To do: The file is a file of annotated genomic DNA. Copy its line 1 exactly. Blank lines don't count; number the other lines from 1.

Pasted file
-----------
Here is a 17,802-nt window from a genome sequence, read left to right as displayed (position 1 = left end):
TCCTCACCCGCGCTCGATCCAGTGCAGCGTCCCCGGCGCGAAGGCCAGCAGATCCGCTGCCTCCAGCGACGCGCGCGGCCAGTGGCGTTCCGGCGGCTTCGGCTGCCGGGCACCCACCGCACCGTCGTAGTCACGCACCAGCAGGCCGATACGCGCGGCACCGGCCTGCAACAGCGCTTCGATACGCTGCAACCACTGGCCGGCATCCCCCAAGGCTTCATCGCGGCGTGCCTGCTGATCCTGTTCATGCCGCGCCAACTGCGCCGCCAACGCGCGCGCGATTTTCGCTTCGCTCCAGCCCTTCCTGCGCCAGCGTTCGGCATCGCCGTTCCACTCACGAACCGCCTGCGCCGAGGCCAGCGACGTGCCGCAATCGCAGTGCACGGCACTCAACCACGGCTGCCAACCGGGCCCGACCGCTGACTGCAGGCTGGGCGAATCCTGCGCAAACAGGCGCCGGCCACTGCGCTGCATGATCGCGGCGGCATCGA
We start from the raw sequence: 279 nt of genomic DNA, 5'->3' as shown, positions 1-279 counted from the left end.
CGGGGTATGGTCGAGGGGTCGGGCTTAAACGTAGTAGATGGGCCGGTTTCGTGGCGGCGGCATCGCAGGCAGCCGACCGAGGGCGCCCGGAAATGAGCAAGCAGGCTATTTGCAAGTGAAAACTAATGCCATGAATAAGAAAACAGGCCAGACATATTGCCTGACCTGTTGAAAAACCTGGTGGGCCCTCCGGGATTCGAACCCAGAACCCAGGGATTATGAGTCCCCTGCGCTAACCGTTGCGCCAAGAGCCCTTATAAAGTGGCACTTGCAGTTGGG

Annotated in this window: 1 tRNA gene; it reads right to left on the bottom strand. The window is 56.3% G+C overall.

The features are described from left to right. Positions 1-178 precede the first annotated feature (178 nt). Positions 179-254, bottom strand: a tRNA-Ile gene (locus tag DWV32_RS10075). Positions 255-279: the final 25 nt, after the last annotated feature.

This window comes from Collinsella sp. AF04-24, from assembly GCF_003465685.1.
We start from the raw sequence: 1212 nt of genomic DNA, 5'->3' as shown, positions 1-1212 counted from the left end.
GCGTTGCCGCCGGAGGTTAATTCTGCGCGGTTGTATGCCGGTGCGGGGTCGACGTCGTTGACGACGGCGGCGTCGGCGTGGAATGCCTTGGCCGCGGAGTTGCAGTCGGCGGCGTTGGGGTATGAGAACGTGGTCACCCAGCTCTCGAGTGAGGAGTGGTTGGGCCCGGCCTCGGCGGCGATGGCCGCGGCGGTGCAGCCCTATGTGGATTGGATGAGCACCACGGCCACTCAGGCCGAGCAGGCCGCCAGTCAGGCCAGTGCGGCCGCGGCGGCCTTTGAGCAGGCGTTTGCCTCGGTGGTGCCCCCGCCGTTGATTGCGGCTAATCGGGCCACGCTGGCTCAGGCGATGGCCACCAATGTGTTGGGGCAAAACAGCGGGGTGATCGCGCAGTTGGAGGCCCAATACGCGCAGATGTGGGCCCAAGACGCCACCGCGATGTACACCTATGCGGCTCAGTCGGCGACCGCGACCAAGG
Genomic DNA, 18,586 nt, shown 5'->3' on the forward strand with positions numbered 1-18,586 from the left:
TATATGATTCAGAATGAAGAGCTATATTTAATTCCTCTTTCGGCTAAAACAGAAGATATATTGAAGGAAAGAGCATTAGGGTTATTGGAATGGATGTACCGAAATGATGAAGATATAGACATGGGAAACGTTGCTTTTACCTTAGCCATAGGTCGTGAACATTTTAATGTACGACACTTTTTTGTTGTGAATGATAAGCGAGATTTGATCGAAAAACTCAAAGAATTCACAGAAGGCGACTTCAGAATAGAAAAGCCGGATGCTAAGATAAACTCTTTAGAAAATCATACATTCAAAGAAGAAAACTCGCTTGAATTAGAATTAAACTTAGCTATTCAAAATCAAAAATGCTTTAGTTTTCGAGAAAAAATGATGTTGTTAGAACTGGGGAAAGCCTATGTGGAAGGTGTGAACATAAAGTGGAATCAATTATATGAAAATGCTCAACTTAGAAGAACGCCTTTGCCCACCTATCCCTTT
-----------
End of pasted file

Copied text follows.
Here is a 17,802-nt window from a genome sequence, read left to right as displayed (position 1 = left end):